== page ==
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01 Aug 2019

What We Dislike
Utilitarian interior
light steering can get unnerving at speed

The e6 is BYD's first foray into the passenger vehicle market, offering a practical and sensible all-electric car to seat five.

The BYD e6 is a common sight on our roads, thanks to its use as taxis and private-hire vehicles here.

In fact, most of its driving trials have been for taxi companies in Singapore. In some cases, it is used as emergency vehicles in China, where BYD is based.

BYD stands for Build Your Dreams, and is a major battery manufacturer in China

But since July, the Chinese-made e6 is now available for purchase as a private passenger vehicle in Singapore. It carries the promise of affordable and reliable all-electric motoring.

So what is this car?

So is it a hatchback, MPV or crossover? Honestly, it is a little bit of everything.

Well, it's a little too big to be a hatchback (it's almost similar in size to the Mercedes-Benz GLC), and its raised height and large wheel arches do mean it has SUV-like proportions. But instead of bold crossover lines, the e6's sheet metal is rather sensible and toned down. In some ways, it looks like a five-seater MPV on stilts.

From the side, the electric car looks like a five-seater MPV

We're being a little bit picky here, but aside from its slight identity crisis, there is nothing much to hint at its all-electric drivetrain underneath the largely unassuming exterior.

That's a good thing because having to drive a car that shouts all-electric every day isn't all that pragmatic. The BYD e6 is about being a sensible, practical solution, and in its design, it shows.

Less spectacular, more sensible

Step inside and you get a sense of its more fleet-based, built-to-last properties. It is largely utilitarian in nature, with hard, grey plastics that do the job, far from being fancy.

The BYD e6's cabin switchgear may be a little tacky, but at least they are clearly indicated

But most of the focus in the cabin will be towards the three digital displays positioned at the top of the dashboard, in the driver's line of sight.

It displays all you need to know about its electric drive, from battery levels, average consumption, to how much horsepower the e6 puts out or gathers back via regenerative braking.

But through all the displays, our favourite has to be how the e6 also tells you your average consumption costs. It may show U.S. Dollars now, but you just need to input the current charging rates at our local charging stations.

Instead of just electricity consumption figures, the e6 also tells you how much money you're burning

The displays can also be clearly seen from the back seats. Here, the e6 offers a reasonable amount of head and legroom for three adults. While being a little too upright, the rear seats remain surprisingly comfortable.
More cruiser than bruiser

Behind the wheel, the BYD e6 is more of a cruiser. While the synchronous motor puts out a respectable 121bhp and 450Nm of torque to the front wheels, the e6 tips the scales at just over 2.2 tonnes. Most of its torque is tasked to move its heavy footprint.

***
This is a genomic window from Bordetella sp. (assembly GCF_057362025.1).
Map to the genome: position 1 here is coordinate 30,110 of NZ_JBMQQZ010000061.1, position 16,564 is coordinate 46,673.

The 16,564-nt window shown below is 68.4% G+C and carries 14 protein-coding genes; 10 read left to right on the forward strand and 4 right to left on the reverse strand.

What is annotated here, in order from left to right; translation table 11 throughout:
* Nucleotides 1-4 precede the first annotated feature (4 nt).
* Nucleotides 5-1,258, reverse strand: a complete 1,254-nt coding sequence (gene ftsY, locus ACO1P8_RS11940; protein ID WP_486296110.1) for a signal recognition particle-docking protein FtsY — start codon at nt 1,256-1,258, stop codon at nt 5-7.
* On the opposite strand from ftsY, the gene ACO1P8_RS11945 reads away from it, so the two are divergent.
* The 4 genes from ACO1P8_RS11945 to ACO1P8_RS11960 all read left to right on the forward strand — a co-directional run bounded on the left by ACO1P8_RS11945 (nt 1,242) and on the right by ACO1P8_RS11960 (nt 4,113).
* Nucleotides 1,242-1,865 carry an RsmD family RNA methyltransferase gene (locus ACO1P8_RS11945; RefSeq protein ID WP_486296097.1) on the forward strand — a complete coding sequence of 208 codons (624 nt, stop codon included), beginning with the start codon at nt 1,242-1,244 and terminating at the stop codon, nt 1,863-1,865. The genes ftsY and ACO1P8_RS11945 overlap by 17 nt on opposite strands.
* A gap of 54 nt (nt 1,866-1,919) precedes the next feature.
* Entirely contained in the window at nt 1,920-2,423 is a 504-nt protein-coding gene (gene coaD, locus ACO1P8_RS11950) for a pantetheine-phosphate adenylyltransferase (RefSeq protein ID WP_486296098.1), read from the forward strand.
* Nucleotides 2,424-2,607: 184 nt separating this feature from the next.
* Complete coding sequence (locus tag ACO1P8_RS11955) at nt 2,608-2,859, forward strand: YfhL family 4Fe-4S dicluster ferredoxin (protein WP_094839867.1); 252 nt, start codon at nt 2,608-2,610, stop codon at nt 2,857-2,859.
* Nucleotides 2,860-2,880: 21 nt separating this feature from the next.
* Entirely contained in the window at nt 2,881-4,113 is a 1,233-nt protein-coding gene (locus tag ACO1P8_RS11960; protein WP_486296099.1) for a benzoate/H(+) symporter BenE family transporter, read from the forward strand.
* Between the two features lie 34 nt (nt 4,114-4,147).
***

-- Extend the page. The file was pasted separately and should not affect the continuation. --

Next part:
Despite pushing out 121bhp and 450Nm of torque, the e6's mass negates any neck snapping acceleration

While it won't break away from the lights in a cloud of tyre smoke, it does provide a seamless drive. As electric power delivery is instant, its heft is largely not felt when you're busy squirting through gaps in traffic at reasonable (legal) speeds.

In a straight line, the e6's comfort-oriented suspension setup soaks up bumps with relative ease. Steering is light - useful considering its rather large proportions. But these qualities also mean that you shouldn't expect the e6 to be carving corners spiritedly.

The e6's light steering is useful in the city, but is a tad too light for expressway driving

No anxiety

Its relaxed nature behind the wheel is further complemented by its electric driving range.

We clocked 119km over two days in the BYD e6, with its driving range display indicating an expected range of 254km remaining, with 65% of battery charge left. That's a total estimated range of around 370km with our less than economical driving style.

No fancy fast charging needed - the BYD e6 can charge up normally from empty to full in just two hours

More impressive is that with SP Group's charging stations, you can charge e6 up to full in two hours. Mind you, that's just its normal charging speed.

A force to be reckoned with

The BYD e6 is an interesting insight to what a sensible all-electric car might be in the future. Yes, it may need a little bit of polishing. But, as a tool, it works surprisingly well - considering BYD only started manufacturing cars 16 years ago.

It might be a little rough on the edges, but the BYD e6 is a great way to step into the world of electric motoring

Plus, major manufacturers are trusting BYD and its electric abilities. Just this month, Toyota entered a partnership with BYD to work towards developing electric vehicles together in the future.

At $129,888 (as of 31 July 2019), it is one of the more affordable passenger electric vehicles on the market. The cheapest currently goes to the Renault Zoe hatchback, at $119,999. But if you're looking into entering the world of all-electric motoring with a practical five-seat solution, take a good look at the BYD e6.
Car Information
This model is no longer being sold by local distributors
BYD e6 Electric [80 kWh] (A)
Rate it


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Engine Type


AC Synchronous Motor (Brushless)

Engine Cap





90kW (121 bhp)



450 Nm



Single speed (A)

Acceleration (0-100 km/h)



Top Speed



Energy consumption



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